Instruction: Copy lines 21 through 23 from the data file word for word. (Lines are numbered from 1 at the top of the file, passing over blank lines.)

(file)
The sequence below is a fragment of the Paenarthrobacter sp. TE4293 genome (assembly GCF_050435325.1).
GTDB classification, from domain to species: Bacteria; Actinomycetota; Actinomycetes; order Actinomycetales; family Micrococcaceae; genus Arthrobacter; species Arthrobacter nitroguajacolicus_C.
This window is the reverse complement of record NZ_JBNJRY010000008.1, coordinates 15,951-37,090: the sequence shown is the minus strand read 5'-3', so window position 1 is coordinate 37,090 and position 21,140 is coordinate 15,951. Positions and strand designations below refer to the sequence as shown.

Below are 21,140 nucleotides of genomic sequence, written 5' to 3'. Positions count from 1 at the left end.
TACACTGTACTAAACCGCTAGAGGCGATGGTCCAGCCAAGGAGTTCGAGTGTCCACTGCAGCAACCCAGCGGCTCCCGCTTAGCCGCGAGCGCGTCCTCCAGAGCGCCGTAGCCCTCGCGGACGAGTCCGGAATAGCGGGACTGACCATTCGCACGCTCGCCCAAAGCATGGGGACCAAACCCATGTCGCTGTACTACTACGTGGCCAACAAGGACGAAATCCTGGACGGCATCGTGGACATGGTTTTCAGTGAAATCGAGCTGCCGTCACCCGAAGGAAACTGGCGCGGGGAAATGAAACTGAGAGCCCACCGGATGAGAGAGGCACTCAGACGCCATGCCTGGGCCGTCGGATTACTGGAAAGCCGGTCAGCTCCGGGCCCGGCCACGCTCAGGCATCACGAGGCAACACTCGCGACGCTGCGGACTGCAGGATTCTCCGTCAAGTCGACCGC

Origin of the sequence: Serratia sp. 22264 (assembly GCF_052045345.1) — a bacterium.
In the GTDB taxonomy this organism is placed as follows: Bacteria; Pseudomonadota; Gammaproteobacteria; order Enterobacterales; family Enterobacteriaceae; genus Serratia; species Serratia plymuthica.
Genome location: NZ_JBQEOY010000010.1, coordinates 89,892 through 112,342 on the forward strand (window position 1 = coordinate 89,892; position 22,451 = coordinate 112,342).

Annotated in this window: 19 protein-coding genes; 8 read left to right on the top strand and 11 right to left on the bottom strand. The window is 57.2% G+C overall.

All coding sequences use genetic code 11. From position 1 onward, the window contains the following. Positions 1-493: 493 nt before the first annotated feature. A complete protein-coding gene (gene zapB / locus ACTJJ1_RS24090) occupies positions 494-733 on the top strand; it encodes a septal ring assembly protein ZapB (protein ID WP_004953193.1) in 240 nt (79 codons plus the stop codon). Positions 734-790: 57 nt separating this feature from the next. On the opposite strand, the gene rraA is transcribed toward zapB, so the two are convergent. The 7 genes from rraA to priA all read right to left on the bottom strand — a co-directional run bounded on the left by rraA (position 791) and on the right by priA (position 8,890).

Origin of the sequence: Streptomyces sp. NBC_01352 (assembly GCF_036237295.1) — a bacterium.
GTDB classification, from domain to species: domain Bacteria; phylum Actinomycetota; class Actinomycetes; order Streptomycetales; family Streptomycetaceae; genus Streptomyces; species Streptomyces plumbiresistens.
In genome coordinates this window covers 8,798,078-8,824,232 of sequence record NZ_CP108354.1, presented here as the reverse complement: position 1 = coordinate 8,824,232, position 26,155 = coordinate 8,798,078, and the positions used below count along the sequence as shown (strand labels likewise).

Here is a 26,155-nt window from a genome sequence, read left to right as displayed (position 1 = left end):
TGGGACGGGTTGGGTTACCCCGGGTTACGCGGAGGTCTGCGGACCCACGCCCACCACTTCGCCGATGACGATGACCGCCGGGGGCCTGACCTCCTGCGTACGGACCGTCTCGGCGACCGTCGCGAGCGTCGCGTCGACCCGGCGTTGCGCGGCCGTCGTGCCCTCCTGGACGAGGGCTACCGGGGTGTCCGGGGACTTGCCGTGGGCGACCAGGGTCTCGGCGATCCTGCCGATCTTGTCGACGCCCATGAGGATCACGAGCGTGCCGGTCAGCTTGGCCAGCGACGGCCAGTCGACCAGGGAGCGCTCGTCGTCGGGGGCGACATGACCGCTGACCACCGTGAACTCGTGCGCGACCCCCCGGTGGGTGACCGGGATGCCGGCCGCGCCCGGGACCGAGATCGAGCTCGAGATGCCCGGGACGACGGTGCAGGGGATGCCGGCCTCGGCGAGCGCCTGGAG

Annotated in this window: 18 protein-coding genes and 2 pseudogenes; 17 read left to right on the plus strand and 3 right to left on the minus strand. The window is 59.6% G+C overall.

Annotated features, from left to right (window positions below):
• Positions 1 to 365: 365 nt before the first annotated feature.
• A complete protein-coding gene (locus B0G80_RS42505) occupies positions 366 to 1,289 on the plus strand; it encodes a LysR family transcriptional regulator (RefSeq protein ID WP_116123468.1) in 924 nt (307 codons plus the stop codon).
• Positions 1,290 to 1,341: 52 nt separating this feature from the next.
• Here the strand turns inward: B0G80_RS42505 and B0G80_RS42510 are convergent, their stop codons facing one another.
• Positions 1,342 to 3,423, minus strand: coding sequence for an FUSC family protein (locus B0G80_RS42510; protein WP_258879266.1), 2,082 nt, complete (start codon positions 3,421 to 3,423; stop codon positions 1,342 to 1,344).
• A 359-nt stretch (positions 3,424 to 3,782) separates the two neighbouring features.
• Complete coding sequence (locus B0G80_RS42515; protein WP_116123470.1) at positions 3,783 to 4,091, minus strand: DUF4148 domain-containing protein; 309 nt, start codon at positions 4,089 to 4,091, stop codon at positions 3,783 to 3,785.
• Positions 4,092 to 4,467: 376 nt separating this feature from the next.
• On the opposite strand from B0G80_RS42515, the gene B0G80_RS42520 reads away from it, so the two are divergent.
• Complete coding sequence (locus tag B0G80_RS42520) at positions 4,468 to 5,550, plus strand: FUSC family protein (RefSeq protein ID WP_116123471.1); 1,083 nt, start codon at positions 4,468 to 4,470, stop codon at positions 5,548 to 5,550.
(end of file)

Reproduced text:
• Here the strand turns inward: B0G80_RS42505 and B0G80_RS42510 are convergent, their stop codons facing one another.
• Positions 1,342 to 3,423, minus strand: coding sequence for an FUSC family protein (locus B0G80_RS42510; protein WP_258879266.1), 2,082 nt, complete (start codon positions 3,421 to 3,423; stop codon positions 1,342 to 1,344).
• A 359-nt stretch (positions 3,424 to 3,782) separates the two neighbouring features.